The Ministry of Micah

April 14, 2014 at 11:13 am | Posted in Micah | Leave a comment
Tags: , , , , , , , , ,

Idolatry and greed are two sins that often go hand in hand. Human beings are prone to find their security in things that we can see and handle. The first two of the 10 Commandments were very strong prohibitions against worshiping, fashioning, or ascribing “need-meeting” power to anything other than the One True God. In the prophet Micah’s day these commandments were violated with reckless abandon as the Northern Kingdom fell under the curse that befalls all who forsake the real God for little man-made substitutes. It is a curse that entails oppression of the poor, the forsaking of mercy, and debased unrighteousness. Micah warned the people that God would not let such things go unnoticed nor unpunished.

Below is a list of links to lessons on the Book of Micah:

1. When God Makes Fun of Your Name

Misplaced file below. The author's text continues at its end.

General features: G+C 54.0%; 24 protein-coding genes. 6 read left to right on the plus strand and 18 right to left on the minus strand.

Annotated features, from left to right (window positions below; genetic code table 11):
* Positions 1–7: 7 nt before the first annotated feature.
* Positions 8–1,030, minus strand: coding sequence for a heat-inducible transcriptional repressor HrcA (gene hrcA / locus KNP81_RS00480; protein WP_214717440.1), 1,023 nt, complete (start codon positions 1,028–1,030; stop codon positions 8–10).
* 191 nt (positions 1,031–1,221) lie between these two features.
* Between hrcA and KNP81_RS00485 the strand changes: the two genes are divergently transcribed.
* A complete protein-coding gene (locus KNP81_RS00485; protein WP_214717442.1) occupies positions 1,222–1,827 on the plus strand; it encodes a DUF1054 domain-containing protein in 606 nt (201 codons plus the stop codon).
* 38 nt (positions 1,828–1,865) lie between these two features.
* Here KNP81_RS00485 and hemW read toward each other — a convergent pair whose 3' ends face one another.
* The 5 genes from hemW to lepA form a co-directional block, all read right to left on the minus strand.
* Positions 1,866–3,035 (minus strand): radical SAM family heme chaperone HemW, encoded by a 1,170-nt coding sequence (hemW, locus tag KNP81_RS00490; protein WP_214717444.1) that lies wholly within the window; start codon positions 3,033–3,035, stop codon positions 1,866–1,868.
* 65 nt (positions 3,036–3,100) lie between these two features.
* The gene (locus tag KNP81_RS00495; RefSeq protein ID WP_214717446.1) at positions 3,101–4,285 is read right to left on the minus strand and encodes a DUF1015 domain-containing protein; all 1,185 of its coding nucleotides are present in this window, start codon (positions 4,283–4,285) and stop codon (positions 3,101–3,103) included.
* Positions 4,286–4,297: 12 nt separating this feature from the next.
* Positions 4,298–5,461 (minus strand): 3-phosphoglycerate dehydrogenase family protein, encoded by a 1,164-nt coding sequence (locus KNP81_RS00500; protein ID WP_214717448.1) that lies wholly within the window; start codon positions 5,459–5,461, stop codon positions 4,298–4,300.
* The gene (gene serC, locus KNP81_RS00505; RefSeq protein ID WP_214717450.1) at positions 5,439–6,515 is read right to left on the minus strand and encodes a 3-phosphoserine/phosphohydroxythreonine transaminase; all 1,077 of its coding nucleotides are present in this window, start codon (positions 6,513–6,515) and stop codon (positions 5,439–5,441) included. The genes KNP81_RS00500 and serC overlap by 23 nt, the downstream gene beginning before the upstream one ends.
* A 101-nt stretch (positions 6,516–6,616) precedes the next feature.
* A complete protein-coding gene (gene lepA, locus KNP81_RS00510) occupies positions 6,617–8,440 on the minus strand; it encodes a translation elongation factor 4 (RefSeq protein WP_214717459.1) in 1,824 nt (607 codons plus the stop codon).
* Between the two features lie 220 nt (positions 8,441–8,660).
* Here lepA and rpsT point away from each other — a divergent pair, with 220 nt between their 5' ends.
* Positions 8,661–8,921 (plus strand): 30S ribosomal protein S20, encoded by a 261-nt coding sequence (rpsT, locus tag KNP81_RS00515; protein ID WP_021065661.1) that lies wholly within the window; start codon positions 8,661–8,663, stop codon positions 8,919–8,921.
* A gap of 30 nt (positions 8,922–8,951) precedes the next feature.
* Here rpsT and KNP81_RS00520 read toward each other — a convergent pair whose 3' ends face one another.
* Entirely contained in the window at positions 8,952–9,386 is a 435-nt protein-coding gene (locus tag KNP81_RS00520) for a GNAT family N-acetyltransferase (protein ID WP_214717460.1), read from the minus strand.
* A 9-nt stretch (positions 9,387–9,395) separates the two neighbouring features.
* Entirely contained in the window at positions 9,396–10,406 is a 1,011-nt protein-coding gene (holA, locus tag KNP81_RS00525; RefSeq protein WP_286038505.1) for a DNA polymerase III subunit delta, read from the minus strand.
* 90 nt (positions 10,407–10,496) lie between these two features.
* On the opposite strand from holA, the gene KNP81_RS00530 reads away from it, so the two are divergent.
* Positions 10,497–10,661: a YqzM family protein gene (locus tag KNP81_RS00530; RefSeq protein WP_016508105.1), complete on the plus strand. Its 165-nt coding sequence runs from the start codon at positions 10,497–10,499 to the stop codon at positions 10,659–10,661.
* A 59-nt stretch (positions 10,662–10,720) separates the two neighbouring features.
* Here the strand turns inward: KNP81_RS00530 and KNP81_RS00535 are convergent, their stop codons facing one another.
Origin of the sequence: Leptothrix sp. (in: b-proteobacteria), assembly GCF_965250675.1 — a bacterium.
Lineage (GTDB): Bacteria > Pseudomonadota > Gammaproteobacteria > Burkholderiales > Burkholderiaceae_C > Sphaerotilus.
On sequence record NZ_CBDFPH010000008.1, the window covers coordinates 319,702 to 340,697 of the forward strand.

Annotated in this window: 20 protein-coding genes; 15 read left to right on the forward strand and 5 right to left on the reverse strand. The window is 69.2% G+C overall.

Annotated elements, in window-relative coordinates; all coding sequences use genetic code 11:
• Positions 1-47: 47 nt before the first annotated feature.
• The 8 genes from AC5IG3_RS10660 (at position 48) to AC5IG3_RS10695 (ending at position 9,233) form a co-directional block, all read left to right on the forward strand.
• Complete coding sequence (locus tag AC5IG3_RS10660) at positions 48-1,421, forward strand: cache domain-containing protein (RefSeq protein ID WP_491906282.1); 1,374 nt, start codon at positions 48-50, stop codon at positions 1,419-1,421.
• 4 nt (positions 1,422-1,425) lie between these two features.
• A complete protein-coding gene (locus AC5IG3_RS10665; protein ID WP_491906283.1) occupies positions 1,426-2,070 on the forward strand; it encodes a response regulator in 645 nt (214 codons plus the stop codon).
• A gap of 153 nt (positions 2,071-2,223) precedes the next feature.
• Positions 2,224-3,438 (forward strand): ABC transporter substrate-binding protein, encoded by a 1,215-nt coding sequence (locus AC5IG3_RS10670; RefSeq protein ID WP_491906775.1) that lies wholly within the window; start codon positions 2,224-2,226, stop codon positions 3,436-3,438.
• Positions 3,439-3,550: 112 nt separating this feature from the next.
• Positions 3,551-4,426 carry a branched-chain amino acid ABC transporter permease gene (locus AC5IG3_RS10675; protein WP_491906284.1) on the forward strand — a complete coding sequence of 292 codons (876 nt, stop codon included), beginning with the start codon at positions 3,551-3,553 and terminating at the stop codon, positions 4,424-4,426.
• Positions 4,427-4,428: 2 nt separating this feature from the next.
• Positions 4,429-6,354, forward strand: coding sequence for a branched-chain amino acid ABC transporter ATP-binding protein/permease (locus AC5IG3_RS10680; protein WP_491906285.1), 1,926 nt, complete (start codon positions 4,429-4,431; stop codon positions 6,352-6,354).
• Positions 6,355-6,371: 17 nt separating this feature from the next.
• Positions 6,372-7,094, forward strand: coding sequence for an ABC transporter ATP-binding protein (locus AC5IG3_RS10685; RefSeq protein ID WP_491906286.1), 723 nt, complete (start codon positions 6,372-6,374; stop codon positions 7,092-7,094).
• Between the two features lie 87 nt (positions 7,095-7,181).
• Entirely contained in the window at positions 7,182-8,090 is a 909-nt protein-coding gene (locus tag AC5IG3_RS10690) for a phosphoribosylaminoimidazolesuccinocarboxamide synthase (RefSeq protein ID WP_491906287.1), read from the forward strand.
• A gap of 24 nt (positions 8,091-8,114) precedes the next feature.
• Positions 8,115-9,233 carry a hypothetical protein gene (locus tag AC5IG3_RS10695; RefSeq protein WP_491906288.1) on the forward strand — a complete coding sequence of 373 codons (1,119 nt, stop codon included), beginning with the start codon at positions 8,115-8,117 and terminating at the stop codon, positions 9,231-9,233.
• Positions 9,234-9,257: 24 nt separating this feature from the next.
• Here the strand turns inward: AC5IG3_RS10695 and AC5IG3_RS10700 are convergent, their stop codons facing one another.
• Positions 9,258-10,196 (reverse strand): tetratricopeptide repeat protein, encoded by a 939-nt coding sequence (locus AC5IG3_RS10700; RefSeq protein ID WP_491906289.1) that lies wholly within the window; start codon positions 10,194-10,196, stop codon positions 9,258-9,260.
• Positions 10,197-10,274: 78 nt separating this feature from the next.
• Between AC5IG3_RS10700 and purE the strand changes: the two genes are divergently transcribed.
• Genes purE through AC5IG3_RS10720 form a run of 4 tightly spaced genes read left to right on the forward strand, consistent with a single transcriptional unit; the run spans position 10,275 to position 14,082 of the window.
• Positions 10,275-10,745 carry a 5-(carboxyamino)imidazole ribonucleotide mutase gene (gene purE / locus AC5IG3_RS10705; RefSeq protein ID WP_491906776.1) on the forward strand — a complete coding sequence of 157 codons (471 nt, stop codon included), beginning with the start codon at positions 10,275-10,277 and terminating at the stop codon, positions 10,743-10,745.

2. The Raptor and the Captor
3. False Prophecy and Disappointment
4. Condemning the Princes, Prophets, and Priests
5. That Man Was Certifiable! *
6. One Sin Lighter
7. Cut-Outs, Cut-Ups, or Cut-Offs
8. Our Own Worst Enemy
9. What Does God Want from Me?
10. Opportunities / Obstacles
11. The Breathtaking Wonder of God

* most-viewed post in category

When God Makes Fun of Your Name

December 10, 2013 at 5:16 pm | Posted in Micah | 3 Comments
Tags: , , , , , , , ,

The Old Testament prophet Micah’s name meant “Who is like God?” He was a contemporary of Isaiah, but he prophesied to the rural people in Judah, whereas Isaiah prophesied mainly to the courts in both Jerusalem and Samaria. Micah was from Moresheth, about 25 miles from Jerusalem. He warned of God’s judgment coming upon Israel (the northern kingdom) and Judah (the southern kingdom).

For, behold, the LORD cometh forth out of his place, and will come down, and tread upon the high places of the earth. And the mountains shall be molten under him, and the valleys shall be cleft, as wax before the fire, [and] as the waters that are poured down a steep place.

Micah 1:3-4

The people of Judah saw what the Assyrians had done to Israel, and it should have caused them to repent. The northern kingdom became openly idolatrous and competed with Judah’s “true” worship. The Assyrians and other gentile peoples brought in by the Assyrians intermingled with the Israelites and became the despised, half-breed Samaritans. Spiritual adultery – in the form of “watered-down” worship – is contagious, and the sickness of Israel began to infect Judah.